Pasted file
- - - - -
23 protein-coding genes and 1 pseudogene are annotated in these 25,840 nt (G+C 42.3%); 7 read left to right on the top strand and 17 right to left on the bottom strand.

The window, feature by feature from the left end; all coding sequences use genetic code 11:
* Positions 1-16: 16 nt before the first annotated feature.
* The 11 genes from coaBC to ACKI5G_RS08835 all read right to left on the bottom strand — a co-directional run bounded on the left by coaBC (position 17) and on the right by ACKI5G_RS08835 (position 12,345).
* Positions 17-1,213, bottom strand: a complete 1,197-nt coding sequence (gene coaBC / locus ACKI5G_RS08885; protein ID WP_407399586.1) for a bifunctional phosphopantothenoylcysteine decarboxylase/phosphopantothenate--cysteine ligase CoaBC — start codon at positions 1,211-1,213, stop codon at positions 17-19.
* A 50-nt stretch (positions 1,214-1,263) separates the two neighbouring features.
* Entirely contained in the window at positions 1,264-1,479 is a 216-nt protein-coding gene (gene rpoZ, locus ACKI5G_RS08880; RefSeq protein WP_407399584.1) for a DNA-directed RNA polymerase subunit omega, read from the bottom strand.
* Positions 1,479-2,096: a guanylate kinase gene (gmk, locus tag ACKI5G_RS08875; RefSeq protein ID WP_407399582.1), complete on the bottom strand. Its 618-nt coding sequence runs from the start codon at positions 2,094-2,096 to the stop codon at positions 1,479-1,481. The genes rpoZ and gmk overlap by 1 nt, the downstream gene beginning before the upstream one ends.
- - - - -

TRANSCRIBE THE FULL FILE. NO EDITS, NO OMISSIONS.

23 protein-coding genes and 1 pseudogene are annotated in these 25,840 nt (G+C 42.3%); 7 read left to right on the top strand and 17 right to left on the bottom strand.

The window, feature by feature from the left end; all coding sequences use genetic code 11:
* Positions 1-16: 16 nt before the first annotated feature.
* The 11 genes from coaBC to ACKI5G_RS08835 all read right to left on the bottom strand — a co-directional run bounded on the left by coaBC (position 17) and on the right by ACKI5G_RS08835 (position 12,345).
* Positions 17-1,213, bottom strand: a complete 1,197-nt coding sequence (gene coaBC / locus ACKI5G_RS08885; protein ID WP_407399586.1) for a bifunctional phosphopantothenoylcysteine decarboxylase/phosphopantothenate--cysteine ligase CoaBC — start codon at positions 1,211-1,213, stop codon at positions 17-19.
* A 50-nt stretch (positions 1,214-1,263) separates the two neighbouring features.
* Entirely contained in the window at positions 1,264-1,479 is a 216-nt protein-coding gene (gene rpoZ, locus ACKI5G_RS08880; RefSeq protein WP_407399584.1) for a DNA-directed RNA polymerase subunit omega, read from the bottom strand.
* Positions 1,479-2,096: a guanylate kinase gene (gmk, locus tag ACKI5G_RS08875; RefSeq protein ID WP_407399582.1), complete on the bottom strand. Its 618-nt coding sequence runs from the start codon at positions 2,094-2,096 to the stop codon at positions 1,479-1,481. The genes rpoZ and gmk overlap by 1 nt, the downstream gene beginning before the upstream one ends.